Cite as: 514 U. S. 765 (1995)
Stevens, J., dissenting
Today the Court holds that it did not mean what it said in Batson. Moreover, the Court resolves a novel procedural question without even recognizing its importance to the unusual facts of this case.
In the Missouri trial court, the judge rejected the defendant's Batson objection to the prosecutor's peremptory challenges of two jurors, juror number 22 and juror number 24, on the ground that the defendant had not made out a prima facie case of discrimination. Accordingly, because the defendant had failed at the first step of the Batson inquiry, the judge saw no need even to confirm the defendant's assertion that jurors 22 and 24 were black; 3 nor did the judge require the prosecutor to explain his challenges. The prosecutor nevertheless did volunteer an explanation,4 but the judge evaluated neither its credibility nor its sufficiency.
(1935)]. The prosecutor therefore must articulate a neutral explanation related to the particular case to be tried. The trial court then will have the duty to determine if the defendant has established purposeful discrimination." Batson v. Kentucky, 476 U. S., at 97-98 (footnotes omitted).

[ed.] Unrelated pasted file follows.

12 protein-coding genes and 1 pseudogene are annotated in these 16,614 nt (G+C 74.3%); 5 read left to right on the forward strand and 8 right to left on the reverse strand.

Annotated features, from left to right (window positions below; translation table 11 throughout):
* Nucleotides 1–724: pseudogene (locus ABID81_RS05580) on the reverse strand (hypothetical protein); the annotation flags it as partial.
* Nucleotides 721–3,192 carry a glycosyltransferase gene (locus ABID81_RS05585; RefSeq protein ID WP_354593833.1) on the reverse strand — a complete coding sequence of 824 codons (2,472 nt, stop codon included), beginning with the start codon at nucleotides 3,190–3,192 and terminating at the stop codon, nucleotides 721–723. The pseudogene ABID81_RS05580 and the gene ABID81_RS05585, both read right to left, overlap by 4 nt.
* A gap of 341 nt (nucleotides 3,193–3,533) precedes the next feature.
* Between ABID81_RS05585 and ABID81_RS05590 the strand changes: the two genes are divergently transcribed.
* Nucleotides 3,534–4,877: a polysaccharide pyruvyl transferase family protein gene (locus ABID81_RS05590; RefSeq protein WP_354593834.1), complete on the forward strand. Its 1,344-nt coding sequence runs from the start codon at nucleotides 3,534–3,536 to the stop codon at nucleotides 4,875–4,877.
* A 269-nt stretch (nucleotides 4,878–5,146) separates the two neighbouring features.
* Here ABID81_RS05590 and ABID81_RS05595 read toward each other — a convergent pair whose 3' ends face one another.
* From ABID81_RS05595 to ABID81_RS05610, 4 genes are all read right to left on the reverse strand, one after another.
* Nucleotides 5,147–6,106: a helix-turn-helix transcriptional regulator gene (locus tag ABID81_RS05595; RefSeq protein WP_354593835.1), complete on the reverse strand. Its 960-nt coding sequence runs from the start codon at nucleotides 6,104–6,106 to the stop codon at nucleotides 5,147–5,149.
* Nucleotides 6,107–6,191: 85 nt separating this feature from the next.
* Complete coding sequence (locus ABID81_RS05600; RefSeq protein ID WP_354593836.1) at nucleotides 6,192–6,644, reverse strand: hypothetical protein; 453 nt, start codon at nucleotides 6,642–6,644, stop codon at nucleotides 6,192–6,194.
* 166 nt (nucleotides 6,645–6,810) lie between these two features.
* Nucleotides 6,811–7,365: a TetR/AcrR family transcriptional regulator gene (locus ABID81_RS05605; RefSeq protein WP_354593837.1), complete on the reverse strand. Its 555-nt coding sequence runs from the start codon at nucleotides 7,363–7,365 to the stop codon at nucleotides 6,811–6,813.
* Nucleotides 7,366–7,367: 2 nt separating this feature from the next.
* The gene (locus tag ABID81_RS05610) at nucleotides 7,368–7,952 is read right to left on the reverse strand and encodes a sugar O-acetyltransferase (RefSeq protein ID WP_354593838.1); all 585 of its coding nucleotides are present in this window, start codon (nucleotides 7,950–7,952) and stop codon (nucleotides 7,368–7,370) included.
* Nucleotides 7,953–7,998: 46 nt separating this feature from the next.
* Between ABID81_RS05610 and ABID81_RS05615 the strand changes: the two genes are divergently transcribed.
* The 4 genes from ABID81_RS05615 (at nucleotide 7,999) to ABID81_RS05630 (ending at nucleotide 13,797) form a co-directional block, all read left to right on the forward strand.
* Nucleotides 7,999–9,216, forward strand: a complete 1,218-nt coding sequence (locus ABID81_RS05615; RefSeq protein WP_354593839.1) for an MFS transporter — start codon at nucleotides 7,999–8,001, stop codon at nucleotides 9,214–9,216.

3 The following exchange took place between the defense attorney and the trial judge:
"MR. GOULET: Mr. Larner stated that the reason he struck was because of facial hair and long hair as prejudicial. Number twenty-four, Mr. William Hunt, was a victim in a robbery and he stated that he could give a fair and impartial hearing. To make this a proper record if the Court would like to call up these two individuals to ask them if they are black or will the Court take judicial notice that they are black individuals?
"THE COURT: I am not going to do that, no, sir." App. to Pet. for Cert. A-42.
4 The prosecutor stated: "I struck number twenty-two because of his long hair. He had long curly hair. He had the longest hair of anybody on the panel by far. He appeared to me to not be a good juror for that fact, the fact that he had long hair hanging down shoulder length, curly, unkempt hair. Also, he had a mustache and a goatee type beard. And juror number twenty-four also has a mustache and a goatee type beard. Those are the only two people on the jury, numbers twenty-two and twenty-four with facial hair of any
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